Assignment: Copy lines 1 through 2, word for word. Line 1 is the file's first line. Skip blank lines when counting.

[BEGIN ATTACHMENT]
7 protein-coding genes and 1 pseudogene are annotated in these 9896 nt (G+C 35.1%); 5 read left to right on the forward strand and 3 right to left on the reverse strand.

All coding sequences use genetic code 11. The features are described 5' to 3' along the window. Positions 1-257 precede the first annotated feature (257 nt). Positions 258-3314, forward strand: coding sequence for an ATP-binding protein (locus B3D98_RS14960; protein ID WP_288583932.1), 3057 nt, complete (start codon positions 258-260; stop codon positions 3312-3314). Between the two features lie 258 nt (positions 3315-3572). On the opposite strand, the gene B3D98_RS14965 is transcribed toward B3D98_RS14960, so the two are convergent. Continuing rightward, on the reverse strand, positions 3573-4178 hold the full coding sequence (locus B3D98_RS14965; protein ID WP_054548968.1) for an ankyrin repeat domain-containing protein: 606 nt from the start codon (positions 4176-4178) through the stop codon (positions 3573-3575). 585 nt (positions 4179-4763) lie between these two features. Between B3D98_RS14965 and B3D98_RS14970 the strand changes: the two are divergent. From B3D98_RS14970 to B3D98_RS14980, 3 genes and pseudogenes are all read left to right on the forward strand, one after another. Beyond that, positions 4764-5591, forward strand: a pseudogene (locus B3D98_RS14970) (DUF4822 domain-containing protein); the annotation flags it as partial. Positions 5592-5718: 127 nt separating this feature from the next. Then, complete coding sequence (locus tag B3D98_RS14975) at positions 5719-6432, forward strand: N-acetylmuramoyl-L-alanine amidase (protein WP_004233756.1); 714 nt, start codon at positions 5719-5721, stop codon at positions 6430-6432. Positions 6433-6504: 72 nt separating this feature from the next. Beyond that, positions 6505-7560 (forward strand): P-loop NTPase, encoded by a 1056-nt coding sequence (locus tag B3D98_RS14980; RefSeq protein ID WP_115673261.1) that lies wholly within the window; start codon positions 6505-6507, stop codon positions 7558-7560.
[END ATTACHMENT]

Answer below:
7 protein-coding genes and 1 pseudogene are annotated in these 9896 nt (G+C 35.1%); 5 read left to right on the forward strand and 3 right to left on the reverse strand.

All coding sequences use genetic code 11. The features are described 5' to 3' along the window. Positions 1-257 precede the first annotated feature (257 nt). Positions 258-3314, forward strand: coding sequence for an ATP-binding protein (locus B3D98_RS14960; protein ID WP_288583932.1), 3057 nt, complete (start codon positions 258-260; stop codon positions 3312-3314). Between the two features lie 258 nt (positions 3315-3572). On the opposite strand, the gene B3D98_RS14965 is transcribed toward B3D98_RS14960, so the two are convergent. Continuing rightward, on the reverse strand, positions 3573-4178 hold the full coding sequence (locus B3D98_RS14965; protein ID WP_054548968.1) for an ankyrin repeat domain-containing protein: 606 nt from the start codon (positions 4176-4178) through the stop codon (positions 3573-3575). 585 nt (positions 4179-4763) lie between these two features. Between B3D98_RS14965 and B3D98_RS14970 the strand changes: the two are divergent. From B3D98_RS14970 to B3D98_RS14980, 3 genes and pseudogenes are all read left to right on the forward strand, one after another. Beyond that, positions 4764-5591, forward strand: a pseudogene (locus B3D98_RS14970) (DUF4822 domain-containing protein); the annotation flags it as partial. Positions 5592-5718: 127 nt separating this feature from the next. Then, complete coding sequence (locus tag B3D98_RS14975) at positions 5719-6432, forward strand: N-acetylmuramoyl-L-alanine amidase (protein WP_004233756.1); 714 nt, start codon at positions 5719-5721, stop codon at positions 6430-6432. Positions 6433-6504: 72 nt separating this feature from the next. Beyond that, positions 6505-7560 (forward strand): P-loop NTPase, encoded by a 1056-nt coding sequence (locus tag B3D98_RS14980; RefSeq protein ID WP_115673261.1) that lies wholly within the window; start codon positions 6505-6507, stop codon positions 7558-7560.